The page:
Search engine optimization (SEO) relies on several factors, and the chief among them is keyword research.
It’s not difficult to see why that is.
No matter how excellent or informative your website content is, it won’t get any traffic from Google and other search engines unless people search it.
Statistics from Ahrefs say over 90% of online pages are not generating traffic from Google.
Keyword research tells you what people are interested in. Finding the keywords your target audience wants to read about positions you for search traffic, puts you among the top-ranking pages, and helps to keep things organized, among many other benefits.
The good news is that keyword research is not as complex as it seems. Below, we’ll reveal everything you need to know on how to do keyword research, the importance, and helpful tools to make the process seamless.
But first, let’s find out what keyword research is.
Keyword research is an important part of search engine optimization, which involves exploring, analyzing, and identifying search terms, such as words, phrases, and queries, that users enter into search engines when looking for information.
Researching keywords makes it possible to get a sneak peek into your audience’s minds. Not only does it reveal what your audience wants, but it also tells you the reason they want it.
A typical keyword research will present a host of other information like the average search volume of any keyword, popularity, difficulty, how much advertisers spend on it, and the top beneficiaries of traffic from the keyword.
Finding the right keywords and effectively applying them can make a world of difference for websites. Below are some essential benefits of conducting keyword research:
When people explore information online, they input keywords. It is the job of website owners to create content around these keywords so users can find them when they search. By performing keyword research, you can attract more organic traffic to your website when search engine users find your posts.
Through keyword research, you can get an idea of what your readers are interested in and the types of content that will draw in customers for your business. Keyword research will reveal search intent, which will, in turn, help to answer questions people are asking.
You need keyword research to uncover the best keywords to target as well as the insights surrounding them. This will form a crucial foundation for your content strategy, whether it is required for marketing or just search engine optimization.
The different levels of keywords you discover may also be useful for organizing content on your website.
Working with the right keywords is also beneficial for helping search engines understand the content and structure of your website. This is because they tell search engines what your website is about, and they can suggest your website when relevant queries are entered.
While keywords are a huge part of what makes a website tick, there has to be a working relationship with the website’s overall theme. Each website must belong to a niche, which is what informs the keywords. However, generating niche-related keywords is not the end of the journey because they cannot be dropped randomly on website pages.
Instead, keywords must be intentional, specific, and appear within content that reflects the website’s niche, theme, and message.
Aligning keywords with the website theme will promote a clear structure and coherent message. It is also beneficial for retaining visitors since they’ll get a positive user experience and contribute to helping search engines establish your website as an authority in your niche.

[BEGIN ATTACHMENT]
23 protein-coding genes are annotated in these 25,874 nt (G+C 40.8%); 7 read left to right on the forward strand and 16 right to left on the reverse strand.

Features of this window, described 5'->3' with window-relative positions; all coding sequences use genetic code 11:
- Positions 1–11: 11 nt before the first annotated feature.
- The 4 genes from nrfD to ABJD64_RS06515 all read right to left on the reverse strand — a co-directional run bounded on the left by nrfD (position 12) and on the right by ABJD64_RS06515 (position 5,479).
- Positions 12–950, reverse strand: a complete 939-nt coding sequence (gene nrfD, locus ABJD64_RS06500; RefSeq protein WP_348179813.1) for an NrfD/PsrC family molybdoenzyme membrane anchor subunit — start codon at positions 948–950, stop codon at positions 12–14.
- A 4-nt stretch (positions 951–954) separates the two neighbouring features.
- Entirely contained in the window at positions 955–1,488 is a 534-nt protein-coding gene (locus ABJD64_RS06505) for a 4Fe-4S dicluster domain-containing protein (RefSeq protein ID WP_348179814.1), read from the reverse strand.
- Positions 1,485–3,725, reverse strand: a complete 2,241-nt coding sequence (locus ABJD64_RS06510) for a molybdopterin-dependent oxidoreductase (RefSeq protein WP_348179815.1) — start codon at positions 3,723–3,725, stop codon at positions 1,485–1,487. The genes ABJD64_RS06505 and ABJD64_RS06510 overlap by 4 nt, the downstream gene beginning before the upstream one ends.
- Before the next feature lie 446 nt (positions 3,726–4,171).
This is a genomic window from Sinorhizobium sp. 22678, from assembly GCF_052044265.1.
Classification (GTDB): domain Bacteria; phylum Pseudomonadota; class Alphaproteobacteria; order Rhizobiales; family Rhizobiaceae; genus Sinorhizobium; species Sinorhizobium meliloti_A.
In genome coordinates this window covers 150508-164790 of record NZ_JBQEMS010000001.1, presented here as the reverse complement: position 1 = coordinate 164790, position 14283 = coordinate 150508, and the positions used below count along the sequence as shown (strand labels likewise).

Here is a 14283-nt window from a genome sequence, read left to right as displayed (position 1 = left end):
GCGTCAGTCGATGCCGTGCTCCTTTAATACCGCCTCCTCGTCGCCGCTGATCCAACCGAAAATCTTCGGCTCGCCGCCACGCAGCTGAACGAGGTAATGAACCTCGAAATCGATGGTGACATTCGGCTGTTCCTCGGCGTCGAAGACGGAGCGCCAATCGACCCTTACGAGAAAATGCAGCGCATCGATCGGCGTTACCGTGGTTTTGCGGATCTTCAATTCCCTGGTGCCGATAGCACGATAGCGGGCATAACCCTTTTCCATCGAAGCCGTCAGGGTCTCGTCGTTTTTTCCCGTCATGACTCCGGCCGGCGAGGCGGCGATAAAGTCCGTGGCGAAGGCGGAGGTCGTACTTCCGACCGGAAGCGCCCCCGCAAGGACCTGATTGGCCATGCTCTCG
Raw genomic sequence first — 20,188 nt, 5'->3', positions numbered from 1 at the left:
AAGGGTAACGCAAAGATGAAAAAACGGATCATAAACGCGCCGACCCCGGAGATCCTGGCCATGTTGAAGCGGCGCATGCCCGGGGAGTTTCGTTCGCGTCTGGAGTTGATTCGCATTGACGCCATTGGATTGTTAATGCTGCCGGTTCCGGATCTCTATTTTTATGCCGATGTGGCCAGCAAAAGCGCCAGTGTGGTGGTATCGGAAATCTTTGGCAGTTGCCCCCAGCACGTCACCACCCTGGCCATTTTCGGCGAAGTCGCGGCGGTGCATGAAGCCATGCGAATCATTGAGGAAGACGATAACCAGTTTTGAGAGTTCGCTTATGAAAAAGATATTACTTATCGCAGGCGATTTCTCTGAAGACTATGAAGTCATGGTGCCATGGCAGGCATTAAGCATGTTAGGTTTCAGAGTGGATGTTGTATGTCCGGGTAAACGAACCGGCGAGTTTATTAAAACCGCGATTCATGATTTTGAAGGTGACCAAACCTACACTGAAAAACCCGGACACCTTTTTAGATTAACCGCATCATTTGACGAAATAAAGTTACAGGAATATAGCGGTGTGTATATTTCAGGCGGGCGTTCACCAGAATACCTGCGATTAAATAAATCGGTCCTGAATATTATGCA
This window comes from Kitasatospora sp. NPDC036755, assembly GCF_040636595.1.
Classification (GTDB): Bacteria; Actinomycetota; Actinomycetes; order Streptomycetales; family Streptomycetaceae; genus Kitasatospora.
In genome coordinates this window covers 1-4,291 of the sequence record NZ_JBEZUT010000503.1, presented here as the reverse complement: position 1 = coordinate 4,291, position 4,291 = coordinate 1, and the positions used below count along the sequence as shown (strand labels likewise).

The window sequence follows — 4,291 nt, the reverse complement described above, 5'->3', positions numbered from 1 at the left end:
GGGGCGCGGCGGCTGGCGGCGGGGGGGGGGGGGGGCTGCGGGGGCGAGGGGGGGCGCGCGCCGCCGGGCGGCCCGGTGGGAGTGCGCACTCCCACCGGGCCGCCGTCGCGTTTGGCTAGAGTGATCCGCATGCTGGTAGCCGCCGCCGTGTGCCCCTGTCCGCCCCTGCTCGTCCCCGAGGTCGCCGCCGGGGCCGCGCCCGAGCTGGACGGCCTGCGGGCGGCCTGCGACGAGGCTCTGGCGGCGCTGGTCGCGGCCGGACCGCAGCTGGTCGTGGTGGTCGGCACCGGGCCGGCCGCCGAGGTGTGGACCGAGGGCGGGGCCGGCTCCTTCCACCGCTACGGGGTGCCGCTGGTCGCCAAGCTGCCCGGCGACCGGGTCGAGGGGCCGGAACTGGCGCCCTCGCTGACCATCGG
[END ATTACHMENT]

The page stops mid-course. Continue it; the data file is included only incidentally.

Finally, connecting keywords to website themes makes it easy to evolve your strategy and adapt to newer trends. Without this, your website may struggle to hold its own in any niche, limiting visibility and traffic.
Although keyword research has challenges, it is easily achievable when you know the steps to follow. This section will guide you through the essential steps to kickstart your keyword research journey:
Identifying your target audience before going all in on keyword research is crucial. This will be useful in the remaining parts of the keyword research process. Check who they are, what they do, their interests, etc.
For instance, a health and fitness website could target individuals that are seeking workout routines with keywords like “simple workout routines” or “exercise for beginners.” A travel blog may likely tailor its content to people looking for budget-friendly vacations using a keyword like “affordable family vacations.”
Getting the audience identification out of the way helps to ensure streamlined keyword research, which will yield relevant keywords faster. Ignoring this step will not only lead to wasted time and efforts, but also affect the impact of research on your SEO strategies.
Seed keywords are broad and highly competitive keywords that will serve as the foundation for your keyword research journey. A seed keyword can be your niche or highly related keywords that define it.
Think of seed keywords as the main categories under your main niche. This is also usually where keyword research tools begin before fleshing out. For example, someone who operates a media-related website could come up with seed keywords like:
For someone with a travel website, their seed keywords can look like this:
Bear in mind that these may not necessarily be keywords you should target. They mostly serve as a starting point and should not take too long to figure out.
You can generate specific keywords to target on search engine result pages (SERPs) from the seed keywords you’ve identified in the previous step. Remember that keywords are entered into search engines, and the keywords you come up with should reflect this.
For example, elaborating the second list above could give you something like:
You can just insert each of your seed keywords into keyword research tools, like Google Keyword Planner, Ahrefs, Semrush, etc., to generate the keywords. The keywords from this step can still be explored for even more ideas.